Hattie McDaniel’s Oscar win for “Gone With the Wind” made her the first black actor to take the award, an achievement that anchors her legacy as a trailblazer. Of course, there was more to her life than assisting Miss Scarlett, and Joan Ross Sorkin aims to construct a theatrical biography with “(mis)Understanding Mammy: The Hattie McDaniel Story.” But while it brims with interesting trivia and allows Capathia Jenkins to shine in the title role, the play makes dubious use of history.
Set in McDaniel’s nursing home in October 1952 — the month she died of breast cancer — the solo show is framed as a woman’s final chance to speak her troubled mind. She imagines she sees the ghost of Walter White, the NAACP exec who accused her of degrading black people by playing mammies, and proceeds to tell him her life story.
The set-up occasionally creates dramatic tension, especially when Hattie rages at White for criticizing her struggle to succeed in the Caucasian worlds of film and radio.
Best known for musical theater (“Caroline, or Change,” “Martin Short: Fame Becomes Me”), Jenkins ably commands the stage when her character falls apart. In a climactic scene, she rips off McDaniel’s confident showmanship to reveal a woman terrified that she failed to uplift her race with her work. The thesp’s vulnerability is stirring.
After this scene, however, comes a coda presenting McDaniel as a flawless heroine and White as a self-loathing Uncle Tom. Near death, Hattie says, “I’m as black as Africa and proud of it. But you, Walter, you enjoyed being white just a little too much. You’d rather be white full-time, wouldn’t you? Is that why you divorced your black wife of 27 years and married a white woman?”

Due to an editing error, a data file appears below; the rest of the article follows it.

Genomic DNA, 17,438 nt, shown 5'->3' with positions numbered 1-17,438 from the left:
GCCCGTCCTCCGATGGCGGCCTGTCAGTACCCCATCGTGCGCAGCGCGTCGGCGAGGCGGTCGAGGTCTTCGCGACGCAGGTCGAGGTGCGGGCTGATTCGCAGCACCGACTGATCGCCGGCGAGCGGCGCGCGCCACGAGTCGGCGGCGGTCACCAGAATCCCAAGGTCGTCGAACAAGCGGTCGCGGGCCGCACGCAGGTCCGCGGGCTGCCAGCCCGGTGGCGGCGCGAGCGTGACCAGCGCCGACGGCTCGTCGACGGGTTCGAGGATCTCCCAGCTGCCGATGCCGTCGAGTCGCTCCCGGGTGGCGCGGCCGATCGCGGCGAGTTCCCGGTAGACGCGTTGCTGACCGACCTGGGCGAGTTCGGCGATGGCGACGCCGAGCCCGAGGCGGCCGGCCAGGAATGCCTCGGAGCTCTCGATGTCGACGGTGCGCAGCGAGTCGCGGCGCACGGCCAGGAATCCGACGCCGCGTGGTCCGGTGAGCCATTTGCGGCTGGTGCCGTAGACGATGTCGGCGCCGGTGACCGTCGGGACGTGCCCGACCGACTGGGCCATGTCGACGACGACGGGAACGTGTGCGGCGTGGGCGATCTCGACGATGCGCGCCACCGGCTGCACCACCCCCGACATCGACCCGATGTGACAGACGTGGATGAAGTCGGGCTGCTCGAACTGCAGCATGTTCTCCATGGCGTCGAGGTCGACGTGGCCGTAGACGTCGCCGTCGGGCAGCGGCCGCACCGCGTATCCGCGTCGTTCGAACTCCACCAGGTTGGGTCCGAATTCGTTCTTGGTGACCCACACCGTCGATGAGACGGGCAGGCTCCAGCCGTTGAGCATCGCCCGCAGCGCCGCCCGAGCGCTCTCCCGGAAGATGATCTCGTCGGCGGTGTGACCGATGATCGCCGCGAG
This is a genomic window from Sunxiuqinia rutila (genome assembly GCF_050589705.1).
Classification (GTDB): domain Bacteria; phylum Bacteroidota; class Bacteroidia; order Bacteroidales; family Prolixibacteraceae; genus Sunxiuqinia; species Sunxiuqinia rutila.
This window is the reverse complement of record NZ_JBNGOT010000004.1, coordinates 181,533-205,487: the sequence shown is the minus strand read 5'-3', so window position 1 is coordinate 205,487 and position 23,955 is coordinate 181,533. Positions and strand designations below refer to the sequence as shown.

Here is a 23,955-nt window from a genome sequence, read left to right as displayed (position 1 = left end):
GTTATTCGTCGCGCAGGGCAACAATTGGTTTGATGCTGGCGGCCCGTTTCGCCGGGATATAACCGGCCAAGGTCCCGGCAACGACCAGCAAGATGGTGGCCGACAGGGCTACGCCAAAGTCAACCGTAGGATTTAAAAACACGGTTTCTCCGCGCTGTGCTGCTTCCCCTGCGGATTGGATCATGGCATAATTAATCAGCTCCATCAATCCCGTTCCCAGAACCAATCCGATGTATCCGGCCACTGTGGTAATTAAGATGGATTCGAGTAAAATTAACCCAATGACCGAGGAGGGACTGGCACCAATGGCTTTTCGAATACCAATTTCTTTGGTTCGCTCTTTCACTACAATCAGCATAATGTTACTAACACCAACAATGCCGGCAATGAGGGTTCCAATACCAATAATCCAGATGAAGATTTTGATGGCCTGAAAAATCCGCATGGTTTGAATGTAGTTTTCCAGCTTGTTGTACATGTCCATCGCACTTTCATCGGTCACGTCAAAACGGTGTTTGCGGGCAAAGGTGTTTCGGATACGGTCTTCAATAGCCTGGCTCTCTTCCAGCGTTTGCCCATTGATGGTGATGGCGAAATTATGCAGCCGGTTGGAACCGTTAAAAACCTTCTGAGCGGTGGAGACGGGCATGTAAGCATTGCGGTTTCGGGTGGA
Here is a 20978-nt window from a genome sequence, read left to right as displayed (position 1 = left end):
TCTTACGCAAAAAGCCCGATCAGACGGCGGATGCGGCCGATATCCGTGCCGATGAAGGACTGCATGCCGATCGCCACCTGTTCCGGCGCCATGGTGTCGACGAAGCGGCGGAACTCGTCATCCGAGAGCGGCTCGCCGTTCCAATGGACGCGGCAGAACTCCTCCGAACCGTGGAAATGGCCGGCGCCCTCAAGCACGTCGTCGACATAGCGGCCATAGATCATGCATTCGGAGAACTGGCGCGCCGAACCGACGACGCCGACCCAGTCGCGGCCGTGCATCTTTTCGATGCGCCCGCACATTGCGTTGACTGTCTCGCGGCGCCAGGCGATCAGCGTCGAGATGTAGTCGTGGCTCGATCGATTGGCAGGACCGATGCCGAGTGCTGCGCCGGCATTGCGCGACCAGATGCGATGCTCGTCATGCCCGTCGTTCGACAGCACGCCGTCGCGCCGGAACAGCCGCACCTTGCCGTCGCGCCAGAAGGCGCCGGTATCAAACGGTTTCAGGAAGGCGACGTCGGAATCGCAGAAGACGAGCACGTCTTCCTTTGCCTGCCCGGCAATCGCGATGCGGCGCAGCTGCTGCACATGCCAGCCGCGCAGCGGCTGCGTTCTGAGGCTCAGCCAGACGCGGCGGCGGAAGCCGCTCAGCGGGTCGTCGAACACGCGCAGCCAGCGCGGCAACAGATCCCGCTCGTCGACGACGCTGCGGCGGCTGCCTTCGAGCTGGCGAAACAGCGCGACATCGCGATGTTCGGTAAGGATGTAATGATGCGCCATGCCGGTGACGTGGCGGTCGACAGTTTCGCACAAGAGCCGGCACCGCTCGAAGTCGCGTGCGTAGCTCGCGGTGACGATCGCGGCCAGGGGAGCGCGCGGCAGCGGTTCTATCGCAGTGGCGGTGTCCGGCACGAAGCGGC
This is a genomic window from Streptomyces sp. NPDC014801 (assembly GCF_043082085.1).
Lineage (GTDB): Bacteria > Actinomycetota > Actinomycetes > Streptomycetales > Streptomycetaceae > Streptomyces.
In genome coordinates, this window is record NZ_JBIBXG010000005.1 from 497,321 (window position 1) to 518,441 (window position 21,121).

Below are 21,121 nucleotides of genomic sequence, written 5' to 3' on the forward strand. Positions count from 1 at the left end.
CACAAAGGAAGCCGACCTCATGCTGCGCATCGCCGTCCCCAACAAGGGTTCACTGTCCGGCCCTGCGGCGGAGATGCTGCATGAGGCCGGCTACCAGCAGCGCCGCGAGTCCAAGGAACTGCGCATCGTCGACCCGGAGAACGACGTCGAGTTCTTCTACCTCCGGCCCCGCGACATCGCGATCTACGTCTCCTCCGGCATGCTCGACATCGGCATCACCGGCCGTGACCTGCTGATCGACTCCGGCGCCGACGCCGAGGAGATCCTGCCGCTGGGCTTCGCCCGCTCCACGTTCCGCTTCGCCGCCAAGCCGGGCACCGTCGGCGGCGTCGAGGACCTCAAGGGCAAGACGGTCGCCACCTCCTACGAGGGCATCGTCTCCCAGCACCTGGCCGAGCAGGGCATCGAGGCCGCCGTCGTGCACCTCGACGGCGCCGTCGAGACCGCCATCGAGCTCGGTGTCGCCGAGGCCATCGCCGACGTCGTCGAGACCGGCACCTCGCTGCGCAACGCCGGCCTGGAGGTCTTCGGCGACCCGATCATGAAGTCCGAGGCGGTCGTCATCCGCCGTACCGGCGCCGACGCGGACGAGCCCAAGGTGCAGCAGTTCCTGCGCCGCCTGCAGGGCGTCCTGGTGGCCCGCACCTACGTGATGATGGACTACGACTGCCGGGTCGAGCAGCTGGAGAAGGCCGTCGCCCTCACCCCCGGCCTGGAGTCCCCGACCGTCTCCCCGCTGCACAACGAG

White is reduced to pure villainy. Sorkin attacks him with the same hostile stereotyping that he supposedly inflicted on McDaniel when he called her the prime agent of “mammyism.” But that portrayal fits the scribe’s agenda. Despite its title, the drama’s real purpose is comparing a supposedly ideal form of black life with a faulty one.
The ideal is Hattie, stripped of all faults so she can become a symbol of how to live with respect and dignity. Sorkin conveniently omits details that might complicate our embrace of the character, like McDaniel’s reported affair with Tallulah Bankhead. And even Hattie’s troubled moments — like her imagined pregnancy — are spun as another chance to triumph over adversity with integrity intact.
White’s presence in the play, even if it’s invisible, represents the flawed black life that will happily beg for white approval.
But auds with even a passing familiarity with the real White and McDaniel will know how wildly Sorkin must contort their lives to make them into Good Hattie and Bad Walter. The play is far too manipulative and facile to advance a compelling argument.
At least Jenkins is at the center of this quagmire. Her perf is nearly strong enough to excuse the writing, and given a better project, she could gain a fierce reputation for drama.